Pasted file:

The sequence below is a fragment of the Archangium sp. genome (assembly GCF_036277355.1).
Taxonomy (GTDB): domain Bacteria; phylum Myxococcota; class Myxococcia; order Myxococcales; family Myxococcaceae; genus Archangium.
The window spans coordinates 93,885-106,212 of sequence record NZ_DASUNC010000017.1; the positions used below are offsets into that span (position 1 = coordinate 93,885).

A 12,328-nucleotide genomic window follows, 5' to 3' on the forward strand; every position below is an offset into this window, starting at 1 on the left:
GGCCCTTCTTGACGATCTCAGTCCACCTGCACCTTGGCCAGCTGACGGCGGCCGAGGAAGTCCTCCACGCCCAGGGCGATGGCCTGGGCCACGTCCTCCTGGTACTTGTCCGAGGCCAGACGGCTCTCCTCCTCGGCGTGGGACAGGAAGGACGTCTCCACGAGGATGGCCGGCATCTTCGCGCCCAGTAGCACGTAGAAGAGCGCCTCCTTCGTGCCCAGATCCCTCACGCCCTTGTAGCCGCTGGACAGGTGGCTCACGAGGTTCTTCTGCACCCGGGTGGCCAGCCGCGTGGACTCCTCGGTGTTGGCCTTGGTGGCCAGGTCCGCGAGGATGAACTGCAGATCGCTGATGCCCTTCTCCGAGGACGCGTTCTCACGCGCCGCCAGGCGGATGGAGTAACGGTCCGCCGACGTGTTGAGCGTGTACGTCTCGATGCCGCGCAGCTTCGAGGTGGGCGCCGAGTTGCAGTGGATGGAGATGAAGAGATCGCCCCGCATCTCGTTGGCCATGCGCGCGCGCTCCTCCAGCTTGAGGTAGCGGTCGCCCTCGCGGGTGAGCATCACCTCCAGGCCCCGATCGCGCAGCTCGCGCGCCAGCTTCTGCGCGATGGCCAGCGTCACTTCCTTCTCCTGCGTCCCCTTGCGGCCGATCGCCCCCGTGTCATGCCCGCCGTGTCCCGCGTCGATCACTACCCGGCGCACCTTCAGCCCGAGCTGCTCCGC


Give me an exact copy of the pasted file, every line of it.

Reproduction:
The sequence below is a fragment of the Archangium sp. genome (assembly GCF_036277355.1).
Taxonomy (GTDB): domain Bacteria; phylum Myxococcota; class Myxococcia; order Myxococcales; family Myxococcaceae; genus Archangium.
The window spans coordinates 93,885-106,212 of sequence record NZ_DASUNC010000017.1; the positions used below are offsets into that span (position 1 = coordinate 93,885).

A 12,328-nucleotide genomic window follows, 5' to 3' on the forward strand; every position below is an offset into this window, starting at 1 on the left:
GGCCCTTCTTGACGATCTCAGTCCACCTGCACCTTGGCCAGCTGACGGCGGCCGAGGAAGTCCTCCACGCCCAGGGCGATGGCCTGGGCCACGTCCTCCTGGTACTTGTCCGAGGCCAGACGGCTCTCCTCCTCGGCGTGGGACAGGAAGGACGTCTCCACGAGGATGGCCGGCATCTTCGCGCCCAGTAGCACGTAGAAGAGCGCCTCCTTCGTGCCCAGATCCCTCACGCCCTTGTAGCCGCTGGACAGGTGGCTCACGAGGTTCTTCTGCACCCGGGTGGCCAGCCGCGTGGACTCCTCGGTGTTGGCCTTGGTGGCCAGGTCCGCGAGGATGAACTGCAGATCGCTGATGCCCTTCTCCGAGGACGCGTTCTCACGCGCCGCCAGGCGGATGGAGTAACGGTCCGCCGACGTGTTGAGCGTGTACGTCTCGATGCCGCGCAGCTTCGAGGTGGGCGCCGAGTTGCAGTGGATGGAGATGAAGAGATCGCCCCGCATCTCGTTGGCCATGCGCGCGCGCTCCTCCAGCTTGAGGTAGCGGTCGCCCTCGCGGGTGAGCATCACCTCCAGGCCCCGATCGCGCAGCTCGCGCGCCAGCTTCTGCGCGATGGCCAGCGTCACTTCCTTCTCCTGCGTCCCCTTGCGGCCGATCGCCCCCGTGTCATGCCCGCCGTGTCCCGCGTCGATCACTACCCGGCGCACCTTCAGCCCGAGCTGCTCCGC